Capital Punishment: Evolution, Delay and Need for Balance – By Guresha Bhamra
Capital punishment is one of the most ancient methods of punishment and historically, has been opted by almost every part of the world. India is not the only nation that chooses to remain a retentionist by having the death penalty in its statute book. But by also using it in the past with respect to the ‘rarest of rare doctrine’ as established in the case of Bachan Singh v. the State of Punjab. The most recent example is the infamous 2012 Delhi Gang Rape and Murder Case. Here the four death-row prisoners were executed after exhausting all their legal remedies on March 20, 2020.
For a long time, there have been various on-going debates on whether capital punishment violates basic human rights. Particularly the right to life and personal liberty of death-row convicts as enshrined under Article 21 of the Constitution of India (“Constitution”). This question of punishment poses a complex problem that requires a working compromise between the competing views based on reformative, deterrent, and retributive theories of punishment.
While working out on this compromise, it is also important to strike a balance between the rights of prisoners and the rights of a victim to seek justice. The safeguards for death-row prisoners are often used as delaying tactics to challenge their impending execution. Thus, the main question which arises is how to make such laws victim-centric in order to provide speedy justice while simultaneously maintaining the rights and personal dignity of death-row prisoners.
The present article seeks to explore the jurisprudence with regard to the evolution of capital punishment, remedies provided to prisoners. And how inordinate delay through such remedies obstructs the principles of natural justice and speedy trial.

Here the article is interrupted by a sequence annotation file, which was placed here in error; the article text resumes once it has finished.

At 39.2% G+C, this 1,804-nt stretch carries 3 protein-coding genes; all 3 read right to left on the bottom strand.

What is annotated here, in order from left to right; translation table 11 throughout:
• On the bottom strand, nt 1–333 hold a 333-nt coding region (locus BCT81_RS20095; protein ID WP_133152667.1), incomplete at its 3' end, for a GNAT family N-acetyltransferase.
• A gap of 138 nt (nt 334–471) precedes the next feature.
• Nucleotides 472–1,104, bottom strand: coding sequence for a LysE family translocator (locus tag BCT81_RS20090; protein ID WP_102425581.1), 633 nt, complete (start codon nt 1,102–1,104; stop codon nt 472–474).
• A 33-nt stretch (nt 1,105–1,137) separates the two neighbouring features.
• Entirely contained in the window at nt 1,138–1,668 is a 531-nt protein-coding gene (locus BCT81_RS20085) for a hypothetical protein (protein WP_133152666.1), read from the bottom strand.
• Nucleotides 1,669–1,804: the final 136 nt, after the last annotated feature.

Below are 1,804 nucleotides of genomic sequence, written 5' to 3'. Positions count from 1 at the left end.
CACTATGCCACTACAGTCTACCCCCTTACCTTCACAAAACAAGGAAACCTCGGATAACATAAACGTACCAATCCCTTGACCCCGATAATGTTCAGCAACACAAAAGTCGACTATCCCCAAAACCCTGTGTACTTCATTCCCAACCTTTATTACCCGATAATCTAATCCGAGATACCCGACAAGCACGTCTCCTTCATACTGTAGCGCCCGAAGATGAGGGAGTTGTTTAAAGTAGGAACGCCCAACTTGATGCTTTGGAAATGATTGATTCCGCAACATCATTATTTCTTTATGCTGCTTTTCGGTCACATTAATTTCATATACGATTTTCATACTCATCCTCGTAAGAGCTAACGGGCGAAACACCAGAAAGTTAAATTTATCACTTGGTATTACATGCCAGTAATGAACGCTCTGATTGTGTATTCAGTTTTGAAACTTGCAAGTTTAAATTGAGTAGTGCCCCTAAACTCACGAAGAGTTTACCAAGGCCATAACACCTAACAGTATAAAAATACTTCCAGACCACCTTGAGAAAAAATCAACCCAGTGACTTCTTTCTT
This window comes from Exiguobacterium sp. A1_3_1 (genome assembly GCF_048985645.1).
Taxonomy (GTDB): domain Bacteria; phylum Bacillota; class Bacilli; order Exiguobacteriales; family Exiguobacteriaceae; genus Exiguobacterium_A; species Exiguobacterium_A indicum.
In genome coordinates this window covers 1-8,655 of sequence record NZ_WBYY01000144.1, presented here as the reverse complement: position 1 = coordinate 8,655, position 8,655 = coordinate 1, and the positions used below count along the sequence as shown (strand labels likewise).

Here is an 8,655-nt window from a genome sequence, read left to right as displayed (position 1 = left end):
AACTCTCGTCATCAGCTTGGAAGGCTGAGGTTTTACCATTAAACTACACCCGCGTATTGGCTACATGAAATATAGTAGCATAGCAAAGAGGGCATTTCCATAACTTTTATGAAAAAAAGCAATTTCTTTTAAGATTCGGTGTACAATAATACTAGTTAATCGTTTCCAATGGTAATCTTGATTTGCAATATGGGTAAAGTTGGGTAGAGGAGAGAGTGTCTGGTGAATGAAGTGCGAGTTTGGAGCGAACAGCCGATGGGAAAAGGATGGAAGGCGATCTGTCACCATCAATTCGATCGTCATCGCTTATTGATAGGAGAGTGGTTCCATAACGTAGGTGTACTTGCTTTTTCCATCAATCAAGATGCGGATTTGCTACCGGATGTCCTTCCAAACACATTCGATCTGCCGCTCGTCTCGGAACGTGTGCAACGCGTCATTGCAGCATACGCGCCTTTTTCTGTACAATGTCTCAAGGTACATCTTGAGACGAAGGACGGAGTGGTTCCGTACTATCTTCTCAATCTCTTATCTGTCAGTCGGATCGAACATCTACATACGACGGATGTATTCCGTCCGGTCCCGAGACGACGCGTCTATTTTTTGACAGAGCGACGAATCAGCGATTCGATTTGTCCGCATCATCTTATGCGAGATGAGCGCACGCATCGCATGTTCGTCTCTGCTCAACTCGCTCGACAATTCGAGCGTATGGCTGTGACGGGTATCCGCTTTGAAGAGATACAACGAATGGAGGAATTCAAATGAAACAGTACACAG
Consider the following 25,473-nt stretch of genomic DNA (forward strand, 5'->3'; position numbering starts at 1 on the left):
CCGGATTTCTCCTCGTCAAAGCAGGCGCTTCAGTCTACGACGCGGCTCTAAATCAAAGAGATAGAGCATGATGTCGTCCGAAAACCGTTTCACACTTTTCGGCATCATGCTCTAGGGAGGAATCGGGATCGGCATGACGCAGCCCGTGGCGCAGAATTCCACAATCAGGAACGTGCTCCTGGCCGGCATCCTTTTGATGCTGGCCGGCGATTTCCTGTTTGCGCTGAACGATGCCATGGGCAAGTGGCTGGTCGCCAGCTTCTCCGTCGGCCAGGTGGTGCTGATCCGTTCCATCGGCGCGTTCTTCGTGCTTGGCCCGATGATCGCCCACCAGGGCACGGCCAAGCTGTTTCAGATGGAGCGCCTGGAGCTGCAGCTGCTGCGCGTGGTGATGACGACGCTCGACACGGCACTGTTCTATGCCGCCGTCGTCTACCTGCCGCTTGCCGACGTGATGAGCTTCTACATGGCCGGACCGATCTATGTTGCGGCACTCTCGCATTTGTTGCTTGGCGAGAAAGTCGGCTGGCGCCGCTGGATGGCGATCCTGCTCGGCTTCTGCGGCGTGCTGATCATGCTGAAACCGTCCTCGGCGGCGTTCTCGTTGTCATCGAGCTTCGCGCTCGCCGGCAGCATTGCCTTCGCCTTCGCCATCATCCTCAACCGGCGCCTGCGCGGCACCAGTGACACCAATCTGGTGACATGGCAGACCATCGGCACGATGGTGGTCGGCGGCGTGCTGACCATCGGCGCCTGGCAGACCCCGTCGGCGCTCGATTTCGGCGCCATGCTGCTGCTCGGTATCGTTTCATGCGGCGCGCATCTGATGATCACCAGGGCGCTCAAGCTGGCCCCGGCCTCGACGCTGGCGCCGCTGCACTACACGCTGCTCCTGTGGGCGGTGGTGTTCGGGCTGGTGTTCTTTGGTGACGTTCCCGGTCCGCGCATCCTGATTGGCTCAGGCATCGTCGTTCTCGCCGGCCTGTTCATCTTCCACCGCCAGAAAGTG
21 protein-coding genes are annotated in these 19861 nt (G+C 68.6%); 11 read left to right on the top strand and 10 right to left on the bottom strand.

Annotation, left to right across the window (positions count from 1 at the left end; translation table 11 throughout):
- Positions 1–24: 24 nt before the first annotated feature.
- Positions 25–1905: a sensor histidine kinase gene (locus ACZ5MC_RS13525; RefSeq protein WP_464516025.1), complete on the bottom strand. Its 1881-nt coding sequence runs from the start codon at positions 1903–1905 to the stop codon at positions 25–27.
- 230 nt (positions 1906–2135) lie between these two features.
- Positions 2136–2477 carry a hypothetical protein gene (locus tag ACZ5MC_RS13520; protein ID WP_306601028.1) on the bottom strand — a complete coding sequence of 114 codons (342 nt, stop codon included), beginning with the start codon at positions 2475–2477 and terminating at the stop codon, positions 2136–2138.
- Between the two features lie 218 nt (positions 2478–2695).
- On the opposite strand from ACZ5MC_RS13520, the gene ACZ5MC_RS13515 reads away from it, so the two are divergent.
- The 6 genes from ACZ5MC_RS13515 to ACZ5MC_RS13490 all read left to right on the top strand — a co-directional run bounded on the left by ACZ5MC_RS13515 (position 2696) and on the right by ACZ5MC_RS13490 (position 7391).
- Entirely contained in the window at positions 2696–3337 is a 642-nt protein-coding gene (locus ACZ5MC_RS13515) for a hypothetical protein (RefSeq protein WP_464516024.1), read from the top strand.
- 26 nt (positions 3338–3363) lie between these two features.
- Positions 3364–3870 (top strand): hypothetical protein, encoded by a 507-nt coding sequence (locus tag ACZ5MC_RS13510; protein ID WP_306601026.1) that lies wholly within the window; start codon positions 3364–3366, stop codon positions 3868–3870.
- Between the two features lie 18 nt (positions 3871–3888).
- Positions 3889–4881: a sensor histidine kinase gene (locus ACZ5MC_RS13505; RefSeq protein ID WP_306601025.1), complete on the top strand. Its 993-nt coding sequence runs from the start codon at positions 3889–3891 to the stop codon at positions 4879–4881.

Evolution of Statutory Provisions
The issue of capital punishment was raised for the first time in British India’s Legislative Assembly in 1931, where Gaya Prasad Singh. A Member from Bihar introduced a Bill to abolish capital punishment for offenses under the Indian Penal Code, 1860 (“IPC”). However, the introduction of this Bill was unsuccessful.
The most notable change in the laws related to capital punishment was observed in 1955 when the Parliament repealed Section 367(6) of the Code of Criminal Procedure (“CrPC”). It mandated the Courts to record reasons where the death penalty was an option. However, in 1973 new changes were made to Section 354(3) which mandated the judges to provide special reasons for the imposition of the death sentence. (Law Commission of India, 262th Report on Death Penalty (August 2015).
Initiative through Law Commission Reports
In 1967, the 35th Report of the Law Commission recommended the retention of capital punishment in India and stated that the idea of retribution should not be understood as an “eye for an eye”. But in its refined form as a public denunciation of crime. It also highlighted the category of offenders who are considered beyond or incapable of reformation.